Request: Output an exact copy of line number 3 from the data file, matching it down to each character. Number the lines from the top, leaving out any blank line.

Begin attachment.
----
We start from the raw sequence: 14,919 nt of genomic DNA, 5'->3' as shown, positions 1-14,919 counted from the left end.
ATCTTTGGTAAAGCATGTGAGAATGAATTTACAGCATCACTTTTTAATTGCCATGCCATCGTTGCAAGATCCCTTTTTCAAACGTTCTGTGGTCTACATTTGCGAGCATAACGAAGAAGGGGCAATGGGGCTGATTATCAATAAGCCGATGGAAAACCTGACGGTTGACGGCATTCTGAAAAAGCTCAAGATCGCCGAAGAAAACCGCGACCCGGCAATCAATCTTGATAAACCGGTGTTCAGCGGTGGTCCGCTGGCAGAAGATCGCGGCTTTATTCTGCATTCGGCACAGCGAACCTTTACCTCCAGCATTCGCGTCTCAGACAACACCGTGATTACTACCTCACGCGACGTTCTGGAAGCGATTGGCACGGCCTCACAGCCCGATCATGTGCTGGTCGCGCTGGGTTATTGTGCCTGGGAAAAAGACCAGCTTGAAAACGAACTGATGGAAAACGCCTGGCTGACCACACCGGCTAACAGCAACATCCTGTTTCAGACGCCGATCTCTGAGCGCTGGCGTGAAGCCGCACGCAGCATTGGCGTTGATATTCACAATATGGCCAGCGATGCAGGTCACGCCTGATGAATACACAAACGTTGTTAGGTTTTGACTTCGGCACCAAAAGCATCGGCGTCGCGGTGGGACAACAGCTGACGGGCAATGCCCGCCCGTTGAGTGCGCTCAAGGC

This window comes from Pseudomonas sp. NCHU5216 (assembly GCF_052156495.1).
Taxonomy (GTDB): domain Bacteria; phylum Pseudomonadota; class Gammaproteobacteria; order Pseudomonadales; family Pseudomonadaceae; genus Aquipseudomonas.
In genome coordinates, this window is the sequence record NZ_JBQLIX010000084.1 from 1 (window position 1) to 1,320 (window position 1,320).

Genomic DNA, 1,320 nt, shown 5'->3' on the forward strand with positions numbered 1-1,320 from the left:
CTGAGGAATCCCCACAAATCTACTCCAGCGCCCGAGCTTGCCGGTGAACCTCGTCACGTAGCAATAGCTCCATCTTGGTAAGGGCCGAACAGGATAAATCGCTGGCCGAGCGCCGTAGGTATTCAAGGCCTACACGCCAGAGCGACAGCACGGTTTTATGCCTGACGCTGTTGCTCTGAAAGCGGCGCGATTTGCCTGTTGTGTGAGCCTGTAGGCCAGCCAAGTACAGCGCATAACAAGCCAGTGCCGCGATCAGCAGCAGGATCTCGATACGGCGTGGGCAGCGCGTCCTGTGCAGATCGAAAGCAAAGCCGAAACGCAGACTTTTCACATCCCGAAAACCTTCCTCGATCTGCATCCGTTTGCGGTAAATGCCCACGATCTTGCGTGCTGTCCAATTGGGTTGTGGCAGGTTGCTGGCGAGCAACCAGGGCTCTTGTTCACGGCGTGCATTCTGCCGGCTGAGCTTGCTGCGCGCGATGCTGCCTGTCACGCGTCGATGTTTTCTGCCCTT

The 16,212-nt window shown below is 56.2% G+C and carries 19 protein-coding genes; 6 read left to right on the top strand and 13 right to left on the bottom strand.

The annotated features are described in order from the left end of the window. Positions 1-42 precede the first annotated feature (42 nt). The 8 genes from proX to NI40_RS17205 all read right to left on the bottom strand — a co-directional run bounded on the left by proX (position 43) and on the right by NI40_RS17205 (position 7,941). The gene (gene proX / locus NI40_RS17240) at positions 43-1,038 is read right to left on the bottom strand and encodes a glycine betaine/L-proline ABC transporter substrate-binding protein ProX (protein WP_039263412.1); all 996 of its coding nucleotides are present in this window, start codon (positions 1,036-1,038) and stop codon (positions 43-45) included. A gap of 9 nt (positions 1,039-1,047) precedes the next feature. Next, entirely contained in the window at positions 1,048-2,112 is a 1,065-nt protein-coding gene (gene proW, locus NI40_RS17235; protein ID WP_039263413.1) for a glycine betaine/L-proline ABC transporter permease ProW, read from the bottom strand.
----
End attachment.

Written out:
This window comes from Pseudomonas sp. NCHU5216 (assembly GCF_052156495.1).